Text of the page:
Three months ago I set off for London to fit out my new canal boat. It doesn’t seem a long time but for a number of reasons it sometimes felt like an eternity. So much had happened in that small window of time that it is hard to know where to begin. Perhaps it’s easier if I just take up where I left off, which was my approaching transformation as a novice buying the shell of a boat to a person now capable (most of the time) of cruising along the canals of Britain. I also spoke about the up and coming election in Turkey, called more than a year early because of the countries rapidly slowing economy, which to no one’s surprise was won by Recep Tayyip Erdogan in June.
My plan had always been to fit out my boat in the relative cool of an English May. However, for various reasons the delivery slipped repeatedly so I didn’t fly to London until the end of that month and arrived during an afternoon of light rain. That was to be the last rain I would see until I left the UK almost 10 weeks later. The boat was finally delivered to me at a marina in Watford in the 3rd week in June. But by then June had proved to be unusually hot and prone to heatwaves… certainly not a good formula for heavy lifting and fitting out work inside the hull of a steel wide-beam riverboat. The heat pushed into the low to mid 30’s on many days and the surface of the canal quickly bloomed with a thick pondweed that even the coots and moorhens struggled to push themselves through. Some places where we stopped were also plagued by flies. So by the time I left London the Grand Union Canal felt more like some fly blown tributary of the Amazon or the Congo than the main riverboat artery through the capital.
Still as with any difficult project worth doing it eventually came to an end. Despite the tens of thousands spent trying to feed the fit-out in a just in time way and the layout changes and adaptations made and sometimes remade just to keep things moving – I am very happy with the result. I now have a wonderful floating home in England to escape to anytime I feel like a change from the tensions and drama that more and more reflect on our ability to enjoy living in an amazingly polarized Turkey. A Turkey where it seems you either love or despise the President and his party, with very little room in the middle for the very few who declare they remain politically uncommitted.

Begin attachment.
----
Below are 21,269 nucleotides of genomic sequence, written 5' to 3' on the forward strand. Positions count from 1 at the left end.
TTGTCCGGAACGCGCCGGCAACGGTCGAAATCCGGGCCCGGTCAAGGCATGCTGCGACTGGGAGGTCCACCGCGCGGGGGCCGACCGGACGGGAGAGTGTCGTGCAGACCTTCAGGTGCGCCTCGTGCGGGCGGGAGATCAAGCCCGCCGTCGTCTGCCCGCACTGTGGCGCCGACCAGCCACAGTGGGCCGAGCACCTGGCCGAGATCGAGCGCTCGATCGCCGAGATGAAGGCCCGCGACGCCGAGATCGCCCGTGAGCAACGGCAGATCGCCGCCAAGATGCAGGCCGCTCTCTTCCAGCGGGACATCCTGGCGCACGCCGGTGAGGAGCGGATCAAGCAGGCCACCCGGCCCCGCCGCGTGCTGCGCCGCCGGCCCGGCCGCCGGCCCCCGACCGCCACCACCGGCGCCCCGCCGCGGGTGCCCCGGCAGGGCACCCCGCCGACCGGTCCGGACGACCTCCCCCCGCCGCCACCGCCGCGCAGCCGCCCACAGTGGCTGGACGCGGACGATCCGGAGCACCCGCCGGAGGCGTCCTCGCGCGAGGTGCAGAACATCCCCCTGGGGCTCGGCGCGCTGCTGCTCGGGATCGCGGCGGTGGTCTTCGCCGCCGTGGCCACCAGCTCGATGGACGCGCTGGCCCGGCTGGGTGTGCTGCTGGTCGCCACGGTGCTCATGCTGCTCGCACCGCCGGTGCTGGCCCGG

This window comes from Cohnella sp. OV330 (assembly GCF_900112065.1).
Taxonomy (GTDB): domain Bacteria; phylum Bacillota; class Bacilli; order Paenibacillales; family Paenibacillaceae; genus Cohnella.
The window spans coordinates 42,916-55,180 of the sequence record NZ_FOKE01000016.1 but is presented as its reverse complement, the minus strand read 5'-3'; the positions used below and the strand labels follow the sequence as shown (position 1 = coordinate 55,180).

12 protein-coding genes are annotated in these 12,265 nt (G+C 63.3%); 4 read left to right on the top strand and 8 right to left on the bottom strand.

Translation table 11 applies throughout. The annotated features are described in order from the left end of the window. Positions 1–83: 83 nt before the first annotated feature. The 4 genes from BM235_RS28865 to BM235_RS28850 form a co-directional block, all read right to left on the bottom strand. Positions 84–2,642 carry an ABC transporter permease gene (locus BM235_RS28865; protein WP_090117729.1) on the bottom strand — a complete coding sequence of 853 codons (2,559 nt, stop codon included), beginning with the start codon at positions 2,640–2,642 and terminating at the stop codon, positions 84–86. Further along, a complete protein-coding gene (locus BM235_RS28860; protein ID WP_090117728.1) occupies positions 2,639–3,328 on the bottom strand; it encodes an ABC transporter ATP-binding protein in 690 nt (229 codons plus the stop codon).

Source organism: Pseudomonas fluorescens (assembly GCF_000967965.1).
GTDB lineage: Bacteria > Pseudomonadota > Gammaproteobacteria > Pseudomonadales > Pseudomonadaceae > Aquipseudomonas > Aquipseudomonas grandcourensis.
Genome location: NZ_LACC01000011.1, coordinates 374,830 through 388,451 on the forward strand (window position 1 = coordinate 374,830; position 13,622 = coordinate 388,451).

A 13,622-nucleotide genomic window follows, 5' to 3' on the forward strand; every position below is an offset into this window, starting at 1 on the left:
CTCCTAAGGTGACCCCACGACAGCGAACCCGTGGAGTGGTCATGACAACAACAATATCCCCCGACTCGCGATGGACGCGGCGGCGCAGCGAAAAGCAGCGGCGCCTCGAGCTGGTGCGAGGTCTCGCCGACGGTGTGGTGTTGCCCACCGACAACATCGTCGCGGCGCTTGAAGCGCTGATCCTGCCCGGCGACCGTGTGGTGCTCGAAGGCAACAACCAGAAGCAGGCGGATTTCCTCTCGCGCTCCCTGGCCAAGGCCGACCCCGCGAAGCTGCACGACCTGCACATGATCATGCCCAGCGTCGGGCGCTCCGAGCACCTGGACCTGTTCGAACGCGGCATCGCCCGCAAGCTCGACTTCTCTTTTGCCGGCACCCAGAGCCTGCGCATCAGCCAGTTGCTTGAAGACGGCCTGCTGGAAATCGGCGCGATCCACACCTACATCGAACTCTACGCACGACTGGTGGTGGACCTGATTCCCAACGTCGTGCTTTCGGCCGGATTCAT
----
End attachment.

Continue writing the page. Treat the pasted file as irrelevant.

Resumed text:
Predicted by many economic commentators the ongoing slide of the Turkish economy towards recession on the back of a rapidly devaluing Turkish Lira and soaring inflation was not unexpected. It was, as I said the main motivation for Erdogan calling the elections almost 18 months early. However, what has caught many out is the speed of that slide. In the week following the election the pound was sometimes trading at about 5.95 lira but less than a month later the exchange rate had crashed to almost 9 to the pound. The main cause – or so it seems – was an American pastor who few people had ever heard of not being released because Donald Trump wanted it to happen. The currency took a small hit as the rhetoric was ratcheted up on both sides. But it only went into freefall when Trump sent out one of his early morning toilet tweets imposing trade tariffs on Turkish aluminium and steel.
Like so many things Trump says and does this did not have its desired effect and resulted in even more entrenchment on both sides. It also gave Erdogan a golden chance to deflect some of the blame for the deteriorating economic situation in Turkey – which is actually as a result of reckless fiscal policies that so overheated the economy prior to the election. Instead the blame was levelled at the usual suspects of unspecified ‘outsiders’ or ‘the west’, or on some banking conspiracy and finally Trump – all of which was repeated and amplified by most of the cowed and now almost totally government controlled media machine in Turkey.
Eventually, the crisis passed and the currency slowly made a modest recovery but it was way short of where it was pre-crisis. However, it didn’t take long for contagion from the collapse of another emerging economies currency to hit the lira hard. And yet the average man in the street doesn’t blame bad fiscal policies or the crash of the Argentinean peso, which are the main reason for this week’s lira sell off, but once again they point to some amorphous plot from the west fed to them by government compliant news channels or newspapers. So while they will soon probably blame a hapless Trump again, despite him not tweeting about Turkey from his bathroom in weeks, I have yet to see one TV news item or newspaper headline in this country that is brave enough to apportion the blame for the looming crisis where it truly belongs – much closer to home.